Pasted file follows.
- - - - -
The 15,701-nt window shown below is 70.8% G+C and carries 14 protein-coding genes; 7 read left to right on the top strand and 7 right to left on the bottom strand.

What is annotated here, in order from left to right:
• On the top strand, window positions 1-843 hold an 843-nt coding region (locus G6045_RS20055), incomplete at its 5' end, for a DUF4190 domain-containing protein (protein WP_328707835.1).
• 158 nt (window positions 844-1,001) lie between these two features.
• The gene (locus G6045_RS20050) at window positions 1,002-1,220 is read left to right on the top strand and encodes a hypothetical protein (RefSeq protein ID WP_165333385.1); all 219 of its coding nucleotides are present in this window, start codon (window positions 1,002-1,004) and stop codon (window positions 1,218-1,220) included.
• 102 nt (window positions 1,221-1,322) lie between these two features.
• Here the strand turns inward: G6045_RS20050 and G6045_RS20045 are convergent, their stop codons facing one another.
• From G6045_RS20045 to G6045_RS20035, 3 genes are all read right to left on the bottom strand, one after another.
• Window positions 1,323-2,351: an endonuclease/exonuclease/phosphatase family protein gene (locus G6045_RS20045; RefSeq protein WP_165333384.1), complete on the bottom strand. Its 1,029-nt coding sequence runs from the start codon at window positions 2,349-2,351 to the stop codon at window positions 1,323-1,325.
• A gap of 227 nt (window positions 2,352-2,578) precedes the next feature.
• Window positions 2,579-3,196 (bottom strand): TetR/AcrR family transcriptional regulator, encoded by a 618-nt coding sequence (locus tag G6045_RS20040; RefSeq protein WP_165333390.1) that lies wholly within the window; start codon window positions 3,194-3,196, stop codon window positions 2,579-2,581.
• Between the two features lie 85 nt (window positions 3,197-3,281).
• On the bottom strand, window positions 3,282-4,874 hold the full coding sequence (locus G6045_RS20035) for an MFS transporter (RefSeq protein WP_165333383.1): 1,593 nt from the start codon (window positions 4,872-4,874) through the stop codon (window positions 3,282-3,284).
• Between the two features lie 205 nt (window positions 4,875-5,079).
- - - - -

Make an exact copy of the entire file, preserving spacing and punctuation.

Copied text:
The 15,701-nt window shown below is 70.8% G+C and carries 14 protein-coding genes; 7 read left to right on the top strand and 7 right to left on the bottom strand.

What is annotated here, in order from left to right:
• On the top strand, window positions 1-843 hold an 843-nt coding region (locus G6045_RS20055), incomplete at its 5' end, for a DUF4190 domain-containing protein (protein WP_328707835.1).
• 158 nt (window positions 844-1,001) lie between these two features.
• The gene (locus G6045_RS20050) at window positions 1,002-1,220 is read left to right on the top strand and encodes a hypothetical protein (RefSeq protein ID WP_165333385.1); all 219 of its coding nucleotides are present in this window, start codon (window positions 1,002-1,004) and stop codon (window positions 1,218-1,220) included.
• 102 nt (window positions 1,221-1,322) lie between these two features.
• Here the strand turns inward: G6045_RS20050 and G6045_RS20045 are convergent, their stop codons facing one another.
• From G6045_RS20045 to G6045_RS20035, 3 genes are all read right to left on the bottom strand, one after another.
• Window positions 1,323-2,351: an endonuclease/exonuclease/phosphatase family protein gene (locus G6045_RS20045; RefSeq protein WP_165333384.1), complete on the bottom strand. Its 1,029-nt coding sequence runs from the start codon at window positions 2,349-2,351 to the stop codon at window positions 1,323-1,325.
• A gap of 227 nt (window positions 2,352-2,578) precedes the next feature.
• Window positions 2,579-3,196 (bottom strand): TetR/AcrR family transcriptional regulator, encoded by a 618-nt coding sequence (locus tag G6045_RS20040; RefSeq protein WP_165333390.1) that lies wholly within the window; start codon window positions 3,194-3,196, stop codon window positions 2,579-2,581.
• Between the two features lie 85 nt (window positions 3,197-3,281).
• On the bottom strand, window positions 3,282-4,874 hold the full coding sequence (locus G6045_RS20035) for an MFS transporter (RefSeq protein WP_165333383.1): 1,593 nt from the start codon (window positions 4,872-4,874) through the stop codon (window positions 3,282-3,284).
• Between the two features lie 205 nt (window positions 4,875-5,079).